The hearing marked the end of a 12-month testing period during which two different versions of Littoral Combat Ships were revealed to have numerous technical flaws. These difficulties have led to core ship design changes and a total review of how crews are trained and circulated between ships and coasts.
The ship's unit cost has more than doubled from $220 million to $478 million apiece, yet the Navy still looks forward to buying 12 more redesigned ships, total worth $14 billion, Paul Francis, managing director of acquisition and sourcing management at the Government Accountability Office, wrote in a report released the same day.
"The experience of LCS, it broke the Navy," said Sean Stackley, assistant secretary of the Navy for research, development and acquisition, according to Military.com.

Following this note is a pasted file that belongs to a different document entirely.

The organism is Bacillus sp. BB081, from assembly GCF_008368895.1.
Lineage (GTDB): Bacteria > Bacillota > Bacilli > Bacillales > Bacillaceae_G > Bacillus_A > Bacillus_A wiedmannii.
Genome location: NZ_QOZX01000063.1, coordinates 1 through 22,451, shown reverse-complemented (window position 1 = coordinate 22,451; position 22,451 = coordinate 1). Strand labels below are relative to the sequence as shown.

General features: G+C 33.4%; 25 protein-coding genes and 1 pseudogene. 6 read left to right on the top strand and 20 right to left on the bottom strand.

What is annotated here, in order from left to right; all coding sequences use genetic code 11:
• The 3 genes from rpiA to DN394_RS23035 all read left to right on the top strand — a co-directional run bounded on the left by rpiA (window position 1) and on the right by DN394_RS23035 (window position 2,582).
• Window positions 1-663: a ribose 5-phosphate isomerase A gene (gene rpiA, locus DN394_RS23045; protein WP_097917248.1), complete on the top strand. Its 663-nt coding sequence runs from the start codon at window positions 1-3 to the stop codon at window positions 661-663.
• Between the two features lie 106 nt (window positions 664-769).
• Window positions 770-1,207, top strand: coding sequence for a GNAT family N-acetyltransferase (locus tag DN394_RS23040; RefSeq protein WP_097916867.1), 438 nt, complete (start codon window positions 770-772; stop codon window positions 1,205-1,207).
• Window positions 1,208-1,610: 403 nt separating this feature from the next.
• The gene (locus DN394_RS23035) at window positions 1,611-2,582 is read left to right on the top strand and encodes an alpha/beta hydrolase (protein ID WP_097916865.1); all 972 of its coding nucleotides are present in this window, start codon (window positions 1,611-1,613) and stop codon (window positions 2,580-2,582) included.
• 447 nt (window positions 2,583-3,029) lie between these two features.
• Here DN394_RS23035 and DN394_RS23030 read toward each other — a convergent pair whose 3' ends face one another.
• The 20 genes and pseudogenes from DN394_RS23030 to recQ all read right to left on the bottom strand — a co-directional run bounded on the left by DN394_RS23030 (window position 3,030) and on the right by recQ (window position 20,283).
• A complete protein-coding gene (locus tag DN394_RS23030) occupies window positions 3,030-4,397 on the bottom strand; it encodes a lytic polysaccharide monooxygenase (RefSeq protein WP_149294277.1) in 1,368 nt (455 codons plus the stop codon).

"We have our program managers pretty much under a microscope right now, and we've taken things like cost and we've put cost into our requirements so that you don't get to ignore costs while you're chasing requirement," he added.
According to Stackley, cost was mostly not taken into account, as the only things the military cared for were technical specifications — and even those were not fulfilled, as one type of the LCS even failed to survive a basic survivability test, which had to be interrupted to prevent major damage to the ship's equipment.